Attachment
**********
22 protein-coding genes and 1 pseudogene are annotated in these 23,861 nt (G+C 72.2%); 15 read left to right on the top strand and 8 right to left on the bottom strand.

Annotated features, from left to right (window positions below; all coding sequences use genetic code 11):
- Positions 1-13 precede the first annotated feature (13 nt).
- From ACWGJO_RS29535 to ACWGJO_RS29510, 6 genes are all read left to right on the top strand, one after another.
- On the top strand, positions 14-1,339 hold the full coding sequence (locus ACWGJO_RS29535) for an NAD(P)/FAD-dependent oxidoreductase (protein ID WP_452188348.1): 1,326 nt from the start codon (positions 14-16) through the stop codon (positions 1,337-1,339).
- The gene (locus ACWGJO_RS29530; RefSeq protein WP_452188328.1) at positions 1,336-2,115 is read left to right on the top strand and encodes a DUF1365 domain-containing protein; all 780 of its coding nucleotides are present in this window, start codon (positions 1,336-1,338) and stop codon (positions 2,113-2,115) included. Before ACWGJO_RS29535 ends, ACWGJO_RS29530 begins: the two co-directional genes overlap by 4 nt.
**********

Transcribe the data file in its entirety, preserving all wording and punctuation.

22 protein-coding genes and 1 pseudogene are annotated in these 23,861 nt (G+C 72.2%); 15 read left to right on the top strand and 8 right to left on the bottom strand.

Annotated features, from left to right (window positions below; all coding sequences use genetic code 11):
- Positions 1-13 precede the first annotated feature (13 nt).
- From ACWGJO_RS29535 to ACWGJO_RS29510, 6 genes are all read left to right on the top strand, one after another.
- On the top strand, positions 14-1,339 hold the full coding sequence (locus ACWGJO_RS29535) for an NAD(P)/FAD-dependent oxidoreductase (protein ID WP_452188348.1): 1,326 nt from the start codon (positions 14-16) through the stop codon (positions 1,337-1,339).
- The gene (locus ACWGJO_RS29530; RefSeq protein WP_452188328.1) at positions 1,336-2,115 is read left to right on the top strand and encodes a DUF1365 domain-containing protein; all 780 of its coding nucleotides are present in this window, start codon (positions 1,336-1,338) and stop codon (positions 2,113-2,115) included. Before ACWGJO_RS29535 ends, ACWGJO_RS29530 begins: the two co-directional genes overlap by 4 nt.